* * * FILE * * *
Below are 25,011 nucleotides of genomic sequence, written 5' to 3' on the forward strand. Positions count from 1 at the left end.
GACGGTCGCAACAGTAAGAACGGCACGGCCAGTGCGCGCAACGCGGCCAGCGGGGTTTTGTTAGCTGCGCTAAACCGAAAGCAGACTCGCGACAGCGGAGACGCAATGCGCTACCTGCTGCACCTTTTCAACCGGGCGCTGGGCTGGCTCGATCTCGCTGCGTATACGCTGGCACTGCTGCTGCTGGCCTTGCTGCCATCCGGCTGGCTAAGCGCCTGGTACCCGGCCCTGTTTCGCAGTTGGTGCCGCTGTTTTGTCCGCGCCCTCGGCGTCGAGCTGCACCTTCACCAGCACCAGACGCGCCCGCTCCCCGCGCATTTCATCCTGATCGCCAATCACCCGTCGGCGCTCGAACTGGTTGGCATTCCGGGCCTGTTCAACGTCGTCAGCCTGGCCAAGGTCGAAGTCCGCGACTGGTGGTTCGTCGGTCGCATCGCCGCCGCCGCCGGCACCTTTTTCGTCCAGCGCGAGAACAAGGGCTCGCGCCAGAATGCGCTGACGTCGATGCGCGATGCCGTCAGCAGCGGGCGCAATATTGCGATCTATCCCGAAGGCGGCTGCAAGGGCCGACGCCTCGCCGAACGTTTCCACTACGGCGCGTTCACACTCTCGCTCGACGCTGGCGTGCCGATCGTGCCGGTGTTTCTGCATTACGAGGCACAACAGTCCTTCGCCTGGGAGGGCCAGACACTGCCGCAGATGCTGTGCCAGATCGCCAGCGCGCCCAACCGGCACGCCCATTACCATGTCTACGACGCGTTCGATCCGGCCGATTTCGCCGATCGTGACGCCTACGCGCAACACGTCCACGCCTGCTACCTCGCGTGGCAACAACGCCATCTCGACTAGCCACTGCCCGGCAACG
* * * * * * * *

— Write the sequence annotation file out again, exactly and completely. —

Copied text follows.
Below are 25,011 nucleotides of genomic sequence, written 5' to 3' on the forward strand. Positions count from 1 at the left end.
GACGGTCGCAACAGTAAGAACGGCACGGCCAGTGCGCGCAACGCGGCCAGCGGGGTTTTGTTAGCTGCGCTAAACCGAAAGCAGACTCGCGACAGCGGAGACGCAATGCGCTACCTGCTGCACCTTTTCAACCGGGCGCTGGGCTGGCTCGATCTCGCTGCGTATACGCTGGCACTGCTGCTGCTGGCCTTGCTGCCATCCGGCTGGCTAAGCGCCTGGTACCCGGCCCTGTTTCGCAGTTGGTGCCGCTGTTTTGTCCGCGCCCTCGGCGTCGAGCTGCACCTTCACCAGCACCAGACGCGCCCGCTCCCCGCGCATTTCATCCTGATCGCCAATCACCCGTCGGCGCTCGAACTGGTTGGCATTCCGGGCCTGTTCAACGTCGTCAGCCTGGCCAAGGTCGAAGTCCGCGACTGGTGGTTCGTCGGTCGCATCGCCGCCGCCGCCGGCACCTTTTTCGTCCAGCGCGAGAACAAGGGCTCGCGCCAGAATGCGCTGACGTCGATGCGCGATGCCGTCAGCAGCGGGCGCAATATTGCGATCTATCCCGAAGGCGGCTGCAAGGGCCGACGCCTCGCCGAACGTTTCCACTACGGCGCGTTCACACTCTCGCTCGACGCTGGCGTGCCGATCGTGCCGGTGTTTCTGCATTACGAGGCACAACAGTCCTTCGCCTGGGAGGGCCAGACACTGCCGCAGATGCTGTGCCAGATCGCCAGCGCGCCCAACCGGCACGCCCATTACCATGTCTACGACGCGTTCGATCCGGCCGATTTCGCCGATCGTGACGCCTACGCGCAACACGTCCACGCCTGCTACCTCGCGTGGCAACAACGCCATCTCGACTAGCCACTGCCCGGCAACG